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I chatted with an old supervisor at Sam’s Club today.  Such a conversation would have been quickly forgotten under most circumstances, had she not brought up a new employee who called off due to foot and leg pain. The former supervisor quickly speculated that the new employee was too young to have such pains.  She probably didn’t catch the look in my eye until I reminded her that she might want to be careful before continuing this conversation.  The former lead tried to brush it off by saying I had a medical reason for the pain.

I have never met the employee in question. I also understand that supervisory staff tends to be suspicious of new employees calling off for any reason.  However, the core assumption was that someone has to be older than their late 30s or early 40s to experience that kind of pain.  If I’ve only learned one lesson from my own experiences, it’s that people who are my age certainly can experience chronic pain conditions.  People who are much younger than I am have fibromyalgia, and more severe conditions like Lupus, and Rheumatoid Arthritis. Not a single one of these conditions cares about someone’s age, although middle-aged women are more likely to suffer from them than people of other demographic groups.

It seems that I am at the awkward stage of life where I am both too young to have the problems I am having, and I’m having the same problems because I’m getting older.  Some of these pronouncements have come within a few days of each other.  Either I have a great idea for a new Chronic Illness cat meme, or people really need to make up their minds.

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Even with both of my feet in casts and in surgical shoes, I still have to submit a reasonable accommodation form to Human resources to get a stool to sit on.  I realize the HR people aren't at the work site, but the managers need to have some discretion in these cases.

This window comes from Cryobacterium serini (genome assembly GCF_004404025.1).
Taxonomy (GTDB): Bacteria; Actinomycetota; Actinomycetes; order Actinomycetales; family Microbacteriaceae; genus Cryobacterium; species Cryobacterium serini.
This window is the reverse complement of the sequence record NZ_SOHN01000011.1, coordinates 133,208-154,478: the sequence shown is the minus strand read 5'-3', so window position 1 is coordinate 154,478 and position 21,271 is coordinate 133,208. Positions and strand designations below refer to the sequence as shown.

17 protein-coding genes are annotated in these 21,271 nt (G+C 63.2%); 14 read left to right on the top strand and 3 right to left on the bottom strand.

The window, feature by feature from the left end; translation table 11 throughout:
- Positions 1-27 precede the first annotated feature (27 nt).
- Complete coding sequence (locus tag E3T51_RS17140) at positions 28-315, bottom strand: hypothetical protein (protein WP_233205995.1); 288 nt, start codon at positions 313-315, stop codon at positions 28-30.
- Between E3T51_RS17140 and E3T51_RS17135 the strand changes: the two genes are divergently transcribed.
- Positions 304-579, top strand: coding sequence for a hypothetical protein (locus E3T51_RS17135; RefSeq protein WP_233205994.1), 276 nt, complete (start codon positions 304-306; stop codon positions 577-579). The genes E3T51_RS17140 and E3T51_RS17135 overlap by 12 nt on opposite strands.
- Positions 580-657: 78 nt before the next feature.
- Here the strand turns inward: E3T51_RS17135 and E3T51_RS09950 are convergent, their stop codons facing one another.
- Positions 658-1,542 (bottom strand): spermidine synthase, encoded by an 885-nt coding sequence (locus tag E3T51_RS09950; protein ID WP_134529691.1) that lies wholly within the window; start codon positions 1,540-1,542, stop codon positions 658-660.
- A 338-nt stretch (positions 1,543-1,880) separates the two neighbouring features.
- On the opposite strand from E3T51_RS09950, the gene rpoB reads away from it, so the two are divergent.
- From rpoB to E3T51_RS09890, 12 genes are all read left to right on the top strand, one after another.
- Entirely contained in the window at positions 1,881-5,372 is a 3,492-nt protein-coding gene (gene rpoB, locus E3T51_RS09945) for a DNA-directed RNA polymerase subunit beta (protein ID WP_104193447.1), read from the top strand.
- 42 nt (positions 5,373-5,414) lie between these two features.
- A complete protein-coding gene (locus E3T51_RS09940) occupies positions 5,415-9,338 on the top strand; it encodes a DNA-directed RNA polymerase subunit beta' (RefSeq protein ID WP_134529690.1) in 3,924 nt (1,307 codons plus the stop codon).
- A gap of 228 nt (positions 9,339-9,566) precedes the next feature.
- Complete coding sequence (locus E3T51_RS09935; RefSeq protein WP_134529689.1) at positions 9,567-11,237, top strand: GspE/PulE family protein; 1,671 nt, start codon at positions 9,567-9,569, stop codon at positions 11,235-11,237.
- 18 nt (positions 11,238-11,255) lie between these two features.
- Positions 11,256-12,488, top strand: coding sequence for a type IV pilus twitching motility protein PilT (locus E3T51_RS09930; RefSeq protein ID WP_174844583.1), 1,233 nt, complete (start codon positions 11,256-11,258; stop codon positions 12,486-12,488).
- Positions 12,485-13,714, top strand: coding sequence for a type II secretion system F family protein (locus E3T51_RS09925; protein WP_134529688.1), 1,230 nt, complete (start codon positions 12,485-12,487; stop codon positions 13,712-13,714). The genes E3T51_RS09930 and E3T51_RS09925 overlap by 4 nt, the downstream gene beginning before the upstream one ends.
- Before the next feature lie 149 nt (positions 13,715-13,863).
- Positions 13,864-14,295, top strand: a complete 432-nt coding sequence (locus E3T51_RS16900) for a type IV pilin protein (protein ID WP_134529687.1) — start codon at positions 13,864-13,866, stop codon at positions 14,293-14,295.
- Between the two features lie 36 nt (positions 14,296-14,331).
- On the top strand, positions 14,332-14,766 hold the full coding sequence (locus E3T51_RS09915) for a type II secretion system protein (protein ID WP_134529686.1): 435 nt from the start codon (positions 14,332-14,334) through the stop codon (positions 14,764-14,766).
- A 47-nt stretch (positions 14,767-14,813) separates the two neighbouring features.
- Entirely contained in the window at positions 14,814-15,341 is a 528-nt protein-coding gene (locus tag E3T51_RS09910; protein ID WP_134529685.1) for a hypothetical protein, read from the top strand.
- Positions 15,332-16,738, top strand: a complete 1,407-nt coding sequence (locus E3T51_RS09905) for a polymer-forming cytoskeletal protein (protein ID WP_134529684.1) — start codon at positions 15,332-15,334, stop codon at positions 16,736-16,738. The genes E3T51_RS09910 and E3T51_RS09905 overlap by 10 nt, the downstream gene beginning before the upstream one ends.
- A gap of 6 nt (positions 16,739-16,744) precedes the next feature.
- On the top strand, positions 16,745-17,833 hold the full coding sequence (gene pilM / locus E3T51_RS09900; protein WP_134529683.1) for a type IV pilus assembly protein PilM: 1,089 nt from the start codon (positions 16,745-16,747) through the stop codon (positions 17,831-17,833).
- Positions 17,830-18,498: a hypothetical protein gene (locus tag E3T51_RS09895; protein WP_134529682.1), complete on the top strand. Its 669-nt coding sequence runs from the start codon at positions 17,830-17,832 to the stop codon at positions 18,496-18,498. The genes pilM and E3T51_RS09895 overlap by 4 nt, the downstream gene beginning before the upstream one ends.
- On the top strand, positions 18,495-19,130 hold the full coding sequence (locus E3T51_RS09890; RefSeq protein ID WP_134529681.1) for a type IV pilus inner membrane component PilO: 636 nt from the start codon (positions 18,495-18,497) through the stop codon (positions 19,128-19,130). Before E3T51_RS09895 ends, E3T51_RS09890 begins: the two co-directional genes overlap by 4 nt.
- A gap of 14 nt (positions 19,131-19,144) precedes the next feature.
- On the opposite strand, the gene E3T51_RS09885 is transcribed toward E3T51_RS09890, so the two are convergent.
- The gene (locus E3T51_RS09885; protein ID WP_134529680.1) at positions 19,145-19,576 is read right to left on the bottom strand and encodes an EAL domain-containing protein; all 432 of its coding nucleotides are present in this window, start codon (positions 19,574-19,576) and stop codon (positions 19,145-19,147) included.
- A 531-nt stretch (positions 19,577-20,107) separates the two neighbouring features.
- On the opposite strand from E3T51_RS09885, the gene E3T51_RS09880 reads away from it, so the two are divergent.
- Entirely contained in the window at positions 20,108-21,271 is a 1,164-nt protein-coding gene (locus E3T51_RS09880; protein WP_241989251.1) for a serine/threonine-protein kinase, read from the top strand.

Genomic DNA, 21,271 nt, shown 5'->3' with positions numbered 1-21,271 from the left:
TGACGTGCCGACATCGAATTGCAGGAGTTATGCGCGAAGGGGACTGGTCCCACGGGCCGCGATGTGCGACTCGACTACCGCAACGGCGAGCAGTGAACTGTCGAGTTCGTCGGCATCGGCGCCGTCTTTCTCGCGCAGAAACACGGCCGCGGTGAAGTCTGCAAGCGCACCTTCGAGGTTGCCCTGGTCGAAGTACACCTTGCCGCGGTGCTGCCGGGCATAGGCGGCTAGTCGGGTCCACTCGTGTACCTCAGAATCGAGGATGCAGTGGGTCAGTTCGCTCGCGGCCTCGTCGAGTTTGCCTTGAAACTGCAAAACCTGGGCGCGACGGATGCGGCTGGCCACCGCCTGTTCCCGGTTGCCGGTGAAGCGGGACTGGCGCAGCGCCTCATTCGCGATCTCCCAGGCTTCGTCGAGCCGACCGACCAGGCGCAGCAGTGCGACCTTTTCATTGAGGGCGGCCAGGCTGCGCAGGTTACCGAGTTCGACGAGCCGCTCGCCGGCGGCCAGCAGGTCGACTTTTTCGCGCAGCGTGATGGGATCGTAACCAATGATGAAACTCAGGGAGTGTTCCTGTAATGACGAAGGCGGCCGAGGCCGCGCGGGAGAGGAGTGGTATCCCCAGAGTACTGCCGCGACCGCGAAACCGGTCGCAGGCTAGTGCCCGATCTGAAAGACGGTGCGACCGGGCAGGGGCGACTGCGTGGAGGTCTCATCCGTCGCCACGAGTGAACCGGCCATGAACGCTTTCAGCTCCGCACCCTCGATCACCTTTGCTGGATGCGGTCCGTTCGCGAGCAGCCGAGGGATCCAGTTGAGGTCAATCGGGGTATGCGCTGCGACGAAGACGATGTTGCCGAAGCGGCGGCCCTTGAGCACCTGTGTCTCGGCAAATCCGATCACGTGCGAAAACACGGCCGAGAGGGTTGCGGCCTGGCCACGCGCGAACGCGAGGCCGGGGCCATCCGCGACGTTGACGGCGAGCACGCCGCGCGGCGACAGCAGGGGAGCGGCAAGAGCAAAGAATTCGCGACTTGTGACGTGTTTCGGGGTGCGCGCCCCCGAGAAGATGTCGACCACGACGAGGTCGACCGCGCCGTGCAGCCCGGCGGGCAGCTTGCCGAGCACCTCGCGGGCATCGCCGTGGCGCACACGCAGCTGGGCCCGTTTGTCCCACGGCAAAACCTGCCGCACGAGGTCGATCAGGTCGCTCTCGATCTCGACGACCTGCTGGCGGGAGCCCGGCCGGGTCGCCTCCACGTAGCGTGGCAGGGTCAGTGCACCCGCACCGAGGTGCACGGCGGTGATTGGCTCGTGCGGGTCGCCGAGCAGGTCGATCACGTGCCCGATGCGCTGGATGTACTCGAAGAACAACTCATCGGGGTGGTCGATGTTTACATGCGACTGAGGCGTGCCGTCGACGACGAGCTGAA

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Last week, I was having a day at work I could have done without. Crab cakes do not normally bother me, but they smelled particularly fishy and I was having a hard time dealing with them. Although the smell was an overwhelming, it was a minor issue.  The pain, as it almost always does, got worse as the day wore on.  Normally, I can push through this, but I went into a flare by the end of the day.

Towards the end of the day, a nurse, who happened to have Lyme disease. She saw my expression, and she did not buy my usual statement that I’ll be all right eventually. I eventually told her why I was feeling pain.  It might have ended there, but if it had ended there, the story would have been unremarkable.

About twenty seconds later after the first customer came to my stand at Sam’s Club, another customer came. She had worked at the store before. The new customer started to give me unwanted advice about how to do my job, including when to put things in the oven.  I had said, in her presence, more than ones, that I needed to go sit down for a while. The new concerned-for-my-job customer would not shut up however, even as I clearly packed things away, in an attempt to single that I was going off the retail floor..  

Because I was trying to be polite, I said nothing. Eventually, it was the nurse who spoke up and said, “Ma’am, she’s not feeling well, why don’t you giver her a break?”

The helpful customer replied, “If she’s not feeling sick, why doesn't she stay home?”

To which the nurse replied, “It’s not an illness, it’s a condition.”

I think the debate continued for a few seconds more, but I was able to get off the floor and sit down for a few minutes.


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